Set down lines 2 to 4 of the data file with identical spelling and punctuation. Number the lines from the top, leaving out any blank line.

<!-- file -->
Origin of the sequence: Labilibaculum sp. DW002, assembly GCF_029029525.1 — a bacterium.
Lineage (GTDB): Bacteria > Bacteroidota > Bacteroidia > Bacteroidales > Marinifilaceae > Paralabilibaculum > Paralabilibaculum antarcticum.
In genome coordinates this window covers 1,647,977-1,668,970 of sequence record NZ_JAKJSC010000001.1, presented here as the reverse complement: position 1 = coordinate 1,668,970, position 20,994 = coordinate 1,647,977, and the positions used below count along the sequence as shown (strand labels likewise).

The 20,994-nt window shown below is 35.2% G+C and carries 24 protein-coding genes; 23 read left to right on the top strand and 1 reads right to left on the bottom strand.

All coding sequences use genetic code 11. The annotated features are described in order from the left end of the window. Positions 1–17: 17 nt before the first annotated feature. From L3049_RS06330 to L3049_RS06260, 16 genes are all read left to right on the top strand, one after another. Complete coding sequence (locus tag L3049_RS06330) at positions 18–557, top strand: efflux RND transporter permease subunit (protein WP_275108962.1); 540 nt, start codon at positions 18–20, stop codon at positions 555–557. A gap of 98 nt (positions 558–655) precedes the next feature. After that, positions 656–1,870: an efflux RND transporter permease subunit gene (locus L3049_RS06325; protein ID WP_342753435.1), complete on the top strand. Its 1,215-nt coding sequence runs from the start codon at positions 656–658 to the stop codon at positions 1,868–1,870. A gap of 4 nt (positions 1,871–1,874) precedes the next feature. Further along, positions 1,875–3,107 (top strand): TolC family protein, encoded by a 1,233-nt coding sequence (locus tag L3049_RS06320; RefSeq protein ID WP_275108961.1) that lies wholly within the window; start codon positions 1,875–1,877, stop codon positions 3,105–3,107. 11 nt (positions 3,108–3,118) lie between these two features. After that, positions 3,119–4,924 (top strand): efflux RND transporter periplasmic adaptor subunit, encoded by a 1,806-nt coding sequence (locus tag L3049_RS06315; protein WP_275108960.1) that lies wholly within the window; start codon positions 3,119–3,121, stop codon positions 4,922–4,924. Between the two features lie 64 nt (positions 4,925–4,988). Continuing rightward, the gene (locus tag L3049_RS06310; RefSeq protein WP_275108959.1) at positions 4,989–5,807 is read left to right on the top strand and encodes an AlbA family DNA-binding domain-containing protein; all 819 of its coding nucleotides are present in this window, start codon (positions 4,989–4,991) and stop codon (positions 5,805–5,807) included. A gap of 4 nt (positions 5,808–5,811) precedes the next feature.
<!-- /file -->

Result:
Lineage (GTDB): Bacteria > Bacteroidota > Bacteroidia > Bacteroidales > Marinifilaceae > Paralabilibaculum > Paralabilibaculum antarcticum.
In genome coordinates this window covers 1,647,977-1,668,970 of sequence record NZ_JAKJSC010000001.1, presented here as the reverse complement: position 1 = coordinate 1,668,970, position 20,994 = coordinate 1,647,977, and the positions used below count along the sequence as shown (strand labels likewise).

The 20,994-nt window shown below is 35.2% G+C and carries 24 protein-coding genes; 23 read left to right on the top strand and 1 reads right to left on the bottom strand.